4 Common Reasons Your Coaching Clients Aren’t Getting Results That Have Nothing to do With Them
- Typically involve something like:
- The client wasn’t invested enough.
- The client didn’t wait long enough.
- The client didn’t show up enough.
- The client didn’t work hard enough.
- The client wasn’t ‘”coachable” enough.
Clearly the underlying message from all of these excuses is that the client simply isn’t good enough. I thought a coach’s job was to help their clients succeed, not shit on any mindset limitations they may have? Tell me all the ways you think your client isn’t good enough without telling me…
The absolute most twisted, fucked up thing I’ve ever heard of of all time: the client is jealous of their coach or the client gets “turned on” by failing and blaming their coach.
It takes a real piece of work to completely shirk any and all responsibility for the outcomes of your own lack of coaching talent and ability in this way.
Relationships are a two-way street and a good leader knows that it’s very rarely only the client’s fault. So let’s look at some of the reasons a client might not be satisfied with your program that are entirely under your control as a responsible, conscious business leader.
Here’s four of the most common reasons your coaching clients aren’t getting results that have nothing to do with them.
Your Sub-Par Marketing Brought the Wrong Clients Into Your Program
Your job as a marketer isn’t just to get clients to sign up for your program, it’s to ensure that you’re attracting the right people who will most benefit from your services. There’s a few ways you might be failing at this:
- You did not fully understand or effectively communicate who was a good fit for your program and therefore did not properly qualify clients who applied and were accepted to your program.
- You used emotionally manipulative tactics such as scarcity/fear/guilt to coerce clients into your program who weren’t ready
- You did not set proper expectations about the deliverables would be received in your program and now they are experiencing buyer’s remorse.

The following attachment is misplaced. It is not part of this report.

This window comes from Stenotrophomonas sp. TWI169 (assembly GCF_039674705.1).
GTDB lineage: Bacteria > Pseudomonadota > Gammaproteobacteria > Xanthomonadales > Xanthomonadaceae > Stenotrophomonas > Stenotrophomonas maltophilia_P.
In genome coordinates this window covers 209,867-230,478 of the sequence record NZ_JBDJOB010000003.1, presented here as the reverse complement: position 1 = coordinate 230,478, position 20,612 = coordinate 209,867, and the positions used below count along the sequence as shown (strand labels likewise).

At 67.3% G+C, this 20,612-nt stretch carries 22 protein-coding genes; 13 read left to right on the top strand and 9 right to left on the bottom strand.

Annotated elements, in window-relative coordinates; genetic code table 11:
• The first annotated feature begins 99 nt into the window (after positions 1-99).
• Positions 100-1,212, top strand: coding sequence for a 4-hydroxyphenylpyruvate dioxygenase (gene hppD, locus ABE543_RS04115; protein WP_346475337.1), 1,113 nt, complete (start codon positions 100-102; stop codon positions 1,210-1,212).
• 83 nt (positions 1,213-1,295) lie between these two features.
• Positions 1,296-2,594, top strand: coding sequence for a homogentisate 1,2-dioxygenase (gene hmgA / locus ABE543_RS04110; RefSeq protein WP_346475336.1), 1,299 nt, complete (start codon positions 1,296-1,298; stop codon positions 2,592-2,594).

- Your marketing only focused on exceptional potential outcomes instead of deliverables or realistic outcomes, which then created false expectations around time, investment, and benefits.
This typically happens when you’re overly focused on filling spots in the program, selling as much of something as possible, or making as much money as possible. In other words, you’re more focused on quantity and money over quality and impact.
Misleading or Misaligned Branding
Everything about your brand communicates who you are and subtly tells people what to expect from you when they enter your programs. If you are branding yourself authentically, people’s expectations should line up well with your reality. If they don’t, it may mean your brand messaging has misrepresented you – your qualifications, your success, your level of knowledge, your scope of practice, your abilities, etc. etc. – and as a consequence, you have:
- attracted an audience with higher expectations than you are capable of delivering on.
- fostered codependency with clients who now believe you have all of the answers.
This occurs when you have overestimated your authority, attempted to position yourself at a higher level of authority than you have actually earned, or when your real brand “why” has more to do with being socially validated and in control than being of service to your clients and helping them succeed.
Another possibility is that your brand messaging is out of alignment with your personal values – or – it’s precisely in line with your personal values, but you don’t understand the consequences. If you’re attracting multiple clients who clash with you, it might mean that you’ve created a brand around ideas and attitudes that you don’t actually value.
Or, it could also mean that your unhappy clients are an exact match for you: they’re a mirror of your values and were attracted by the image of success you created in your branding which was rooted in this mutual attitude.
What I’m saying is, the type of people who tend to gravitate to brand messages about blind ambition and competition are jealous and insecure people with low self-esteem who are trying to prove that they are better than everyone else. If those are your values, what’s that say about you?
Is your brand promise highly attractive to people who value success above all else? Do you? It might warrant some soul searching.
Bad Business Practices